JFro's Sports Journalism and Lists
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What a ballgame tonight. Here I am, a Mets fan with considerable disdain for both the Phillies and Yankees, and yet I was sitting at the edge of my friend's couch, hanging on every single pitch. I had chills running up my spine to the back of my neck on several occasions.

World Series Game 4 represented everything we love about baseball. Everything that drew us to the greatest game in the world as kids; everything that keeps us connected to America's Pastime, decades and decades later. There were a number of clutch performances, and a handful of classic, timeless moments. 

I'll start with Johnny Damon. After Brad Lidge recorded two outs rather quickly in the top of the 9th, Damon could have easily rolled over like his immediate predecessors. I say "easily" because I'm a Mets fan -- when bad teams hit into two quick outs, the third one tends to come just as quickly. Well, the Yankees are just the opposite. Damon, the true "professional hitter" (as the cliche goes) that he is, worked a marvelous at bat against the Phillies' closer, one that eventually concluded with an opposite-field single to left. 

Then he really made his mark. 

Damon, completely aware of Lidge's slow delivery from the stretch (great coaching and player preparation), took off on his first pitch to Mark Teixeira. Johnny swiped second with ease...

And then it got even more interesting. 

In what initially seemed to be a costly baserunning blunder, Damon took off for third base -- but the ball was still in the infield. At first it seemed that Damon thought it went through, but we soon realized something quite different...

No one was covering third base. 

Damon quickly and astutely realized that fact, advancing himself to third and placing intense pressure on Lidge. The latter proceeded to drill Teixeira (who took it rather well), leaving the game in the hands of Alex Rodriguez...

Enter Hero #2. 

Lidge opened A-Rod up with a well-placed fastball down, and on the inner portion of the plate, taking an 0-1 lead in the count. That was the last of the positives for the Phillies in this game, as Lidge and catcher Carlos Ruiz proceeded to make a terrible, potentially season-crushing decision:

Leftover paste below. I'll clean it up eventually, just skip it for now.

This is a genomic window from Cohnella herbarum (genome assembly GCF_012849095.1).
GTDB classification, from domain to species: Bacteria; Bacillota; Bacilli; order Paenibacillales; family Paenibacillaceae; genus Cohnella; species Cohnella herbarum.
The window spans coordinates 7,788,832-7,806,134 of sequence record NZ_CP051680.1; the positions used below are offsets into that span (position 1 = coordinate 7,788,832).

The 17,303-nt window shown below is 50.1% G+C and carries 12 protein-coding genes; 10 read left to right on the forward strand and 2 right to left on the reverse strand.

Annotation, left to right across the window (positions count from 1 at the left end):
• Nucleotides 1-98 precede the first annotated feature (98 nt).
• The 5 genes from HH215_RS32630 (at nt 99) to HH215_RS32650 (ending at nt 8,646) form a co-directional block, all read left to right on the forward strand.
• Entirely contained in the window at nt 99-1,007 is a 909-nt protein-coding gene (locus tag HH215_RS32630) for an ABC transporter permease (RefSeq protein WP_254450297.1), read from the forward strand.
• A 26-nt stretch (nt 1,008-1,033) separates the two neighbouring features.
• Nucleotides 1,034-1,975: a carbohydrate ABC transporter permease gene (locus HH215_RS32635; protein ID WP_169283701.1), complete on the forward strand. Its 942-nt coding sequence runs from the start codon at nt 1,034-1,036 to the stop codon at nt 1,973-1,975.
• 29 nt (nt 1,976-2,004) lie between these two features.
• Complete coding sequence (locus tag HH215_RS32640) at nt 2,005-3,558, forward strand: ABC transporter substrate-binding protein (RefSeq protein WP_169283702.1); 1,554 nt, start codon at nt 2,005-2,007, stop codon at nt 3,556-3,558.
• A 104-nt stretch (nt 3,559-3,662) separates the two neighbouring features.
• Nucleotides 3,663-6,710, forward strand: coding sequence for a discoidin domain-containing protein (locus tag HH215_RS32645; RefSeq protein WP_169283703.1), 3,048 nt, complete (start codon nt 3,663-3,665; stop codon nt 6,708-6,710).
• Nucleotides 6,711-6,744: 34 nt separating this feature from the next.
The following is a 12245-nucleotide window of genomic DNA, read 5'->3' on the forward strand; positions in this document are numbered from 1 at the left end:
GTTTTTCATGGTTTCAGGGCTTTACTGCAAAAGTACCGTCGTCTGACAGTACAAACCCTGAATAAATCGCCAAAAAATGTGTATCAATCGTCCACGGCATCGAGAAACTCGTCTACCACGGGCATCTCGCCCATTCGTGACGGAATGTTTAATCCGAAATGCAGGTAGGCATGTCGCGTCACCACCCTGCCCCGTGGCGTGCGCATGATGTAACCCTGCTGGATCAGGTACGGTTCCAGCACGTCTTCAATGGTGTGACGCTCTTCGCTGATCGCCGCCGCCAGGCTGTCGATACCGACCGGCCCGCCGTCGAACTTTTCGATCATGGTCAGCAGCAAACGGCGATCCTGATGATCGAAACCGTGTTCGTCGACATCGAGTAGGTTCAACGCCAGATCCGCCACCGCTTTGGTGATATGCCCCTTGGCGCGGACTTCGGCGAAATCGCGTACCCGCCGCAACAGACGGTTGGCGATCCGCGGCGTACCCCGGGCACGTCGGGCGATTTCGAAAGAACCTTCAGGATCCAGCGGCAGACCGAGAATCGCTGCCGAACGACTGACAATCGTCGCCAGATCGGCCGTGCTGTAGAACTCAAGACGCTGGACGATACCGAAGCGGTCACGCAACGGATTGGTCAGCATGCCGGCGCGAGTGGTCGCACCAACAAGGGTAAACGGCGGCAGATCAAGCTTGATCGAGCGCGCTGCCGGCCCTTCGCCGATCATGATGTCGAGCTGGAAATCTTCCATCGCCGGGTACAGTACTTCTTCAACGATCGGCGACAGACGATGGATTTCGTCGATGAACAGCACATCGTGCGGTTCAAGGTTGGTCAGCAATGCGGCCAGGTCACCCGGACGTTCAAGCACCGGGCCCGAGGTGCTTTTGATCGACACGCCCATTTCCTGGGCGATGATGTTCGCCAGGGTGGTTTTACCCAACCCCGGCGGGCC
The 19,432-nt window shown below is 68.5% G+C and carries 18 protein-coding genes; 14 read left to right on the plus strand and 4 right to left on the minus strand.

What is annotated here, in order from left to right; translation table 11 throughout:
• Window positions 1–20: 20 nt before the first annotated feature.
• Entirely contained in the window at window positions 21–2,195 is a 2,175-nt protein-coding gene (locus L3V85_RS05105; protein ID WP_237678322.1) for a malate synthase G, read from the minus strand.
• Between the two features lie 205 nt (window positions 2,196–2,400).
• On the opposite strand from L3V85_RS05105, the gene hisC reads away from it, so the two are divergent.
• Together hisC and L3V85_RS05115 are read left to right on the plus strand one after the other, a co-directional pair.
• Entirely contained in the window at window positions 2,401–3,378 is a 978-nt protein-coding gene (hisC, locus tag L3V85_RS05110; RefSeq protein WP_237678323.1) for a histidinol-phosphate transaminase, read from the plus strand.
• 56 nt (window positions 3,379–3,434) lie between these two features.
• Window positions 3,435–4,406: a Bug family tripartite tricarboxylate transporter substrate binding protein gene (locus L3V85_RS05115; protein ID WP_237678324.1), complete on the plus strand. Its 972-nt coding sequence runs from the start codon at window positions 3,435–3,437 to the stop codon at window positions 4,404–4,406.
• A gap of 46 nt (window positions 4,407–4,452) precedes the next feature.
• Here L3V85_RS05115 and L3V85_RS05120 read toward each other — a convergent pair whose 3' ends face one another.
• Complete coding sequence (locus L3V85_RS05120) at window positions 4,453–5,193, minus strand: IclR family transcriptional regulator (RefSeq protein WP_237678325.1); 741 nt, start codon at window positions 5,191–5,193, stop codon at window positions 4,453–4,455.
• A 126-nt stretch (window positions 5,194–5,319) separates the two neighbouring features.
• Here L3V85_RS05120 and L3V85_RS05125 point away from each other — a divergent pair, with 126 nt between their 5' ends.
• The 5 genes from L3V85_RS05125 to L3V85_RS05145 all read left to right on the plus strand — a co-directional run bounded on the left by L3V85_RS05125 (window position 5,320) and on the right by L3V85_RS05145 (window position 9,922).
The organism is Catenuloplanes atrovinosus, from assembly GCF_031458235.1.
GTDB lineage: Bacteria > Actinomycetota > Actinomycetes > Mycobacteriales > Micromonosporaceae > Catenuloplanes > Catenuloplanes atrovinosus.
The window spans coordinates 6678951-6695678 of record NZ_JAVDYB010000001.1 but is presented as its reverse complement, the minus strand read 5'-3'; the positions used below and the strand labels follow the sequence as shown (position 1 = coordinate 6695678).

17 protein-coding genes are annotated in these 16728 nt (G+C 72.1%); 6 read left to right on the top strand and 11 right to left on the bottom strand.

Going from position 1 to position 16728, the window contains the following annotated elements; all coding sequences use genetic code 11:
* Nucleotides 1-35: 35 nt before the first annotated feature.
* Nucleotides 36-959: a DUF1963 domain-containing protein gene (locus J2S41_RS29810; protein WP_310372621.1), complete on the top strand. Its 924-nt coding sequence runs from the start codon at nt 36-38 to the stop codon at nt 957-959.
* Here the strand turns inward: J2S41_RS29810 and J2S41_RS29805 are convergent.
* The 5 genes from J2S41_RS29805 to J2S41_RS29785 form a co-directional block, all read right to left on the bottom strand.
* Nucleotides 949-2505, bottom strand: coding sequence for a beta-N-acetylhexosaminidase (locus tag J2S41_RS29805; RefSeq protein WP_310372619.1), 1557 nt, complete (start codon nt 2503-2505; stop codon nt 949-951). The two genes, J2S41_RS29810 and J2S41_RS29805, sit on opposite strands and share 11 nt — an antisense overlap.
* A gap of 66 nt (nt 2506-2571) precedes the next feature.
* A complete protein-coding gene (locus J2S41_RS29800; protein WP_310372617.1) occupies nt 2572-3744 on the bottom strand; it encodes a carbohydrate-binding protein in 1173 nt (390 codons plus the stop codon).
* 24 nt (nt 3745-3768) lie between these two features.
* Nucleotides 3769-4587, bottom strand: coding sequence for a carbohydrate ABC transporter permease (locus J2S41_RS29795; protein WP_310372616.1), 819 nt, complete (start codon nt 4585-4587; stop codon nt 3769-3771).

They came back with the fastball inside. 

No. No. No. You can't give a hitter like Rodriguez a look at a 92-mph fastball on pitch one of an at bat, and then come back immediately with an eerily similar pitch. Even if Lidge and Ruiz thought A-Rod would be looking offspeed, that's no excuse for not using the 0-1 count to their advantage. Taking the early lead in the count, the 0-1 pitch was their opportunity to toy with Rodriguez, and give him the chance to expand the zone. Lidge's best pitch is his near-famous slider, and yet he never went to it against A-Rod. 

That cost him, as Alex smoked an incredibly clutch double to left. 

Jorge Posada followed up with an equally important two-run single. That three-run cushion was more than enough for Mariano Rivera (are you surprised?), who made some of Philly's better hitters look like average little leaguers in the bottom of the 9th. 

It's late and I'm getting tired, but before I go I'd like to shout out Pedro Feliz, Chase Utley, Ryan Madson, and Joe Blanton. All four provided key performances for the Phillies, though they eventually went for naught. 

Sorry Philly fans, but the Yankees earned this one. 

 

("JFro," aka John Frascella, is the author of "Theo-logy: How a Boy Wonder Led the Red Sox to the Promised Land." It's the first full-length book centered on Boston Red Sox's popular general manager Theo Epstein. Preview or purchase it online at Amazon.com, Barnes and Noble or Borders. It's currently stocked in Barnes and Noble stores throughout the U.S. John has also done some work for NBA.com. Check him out on Twitter as well.)   

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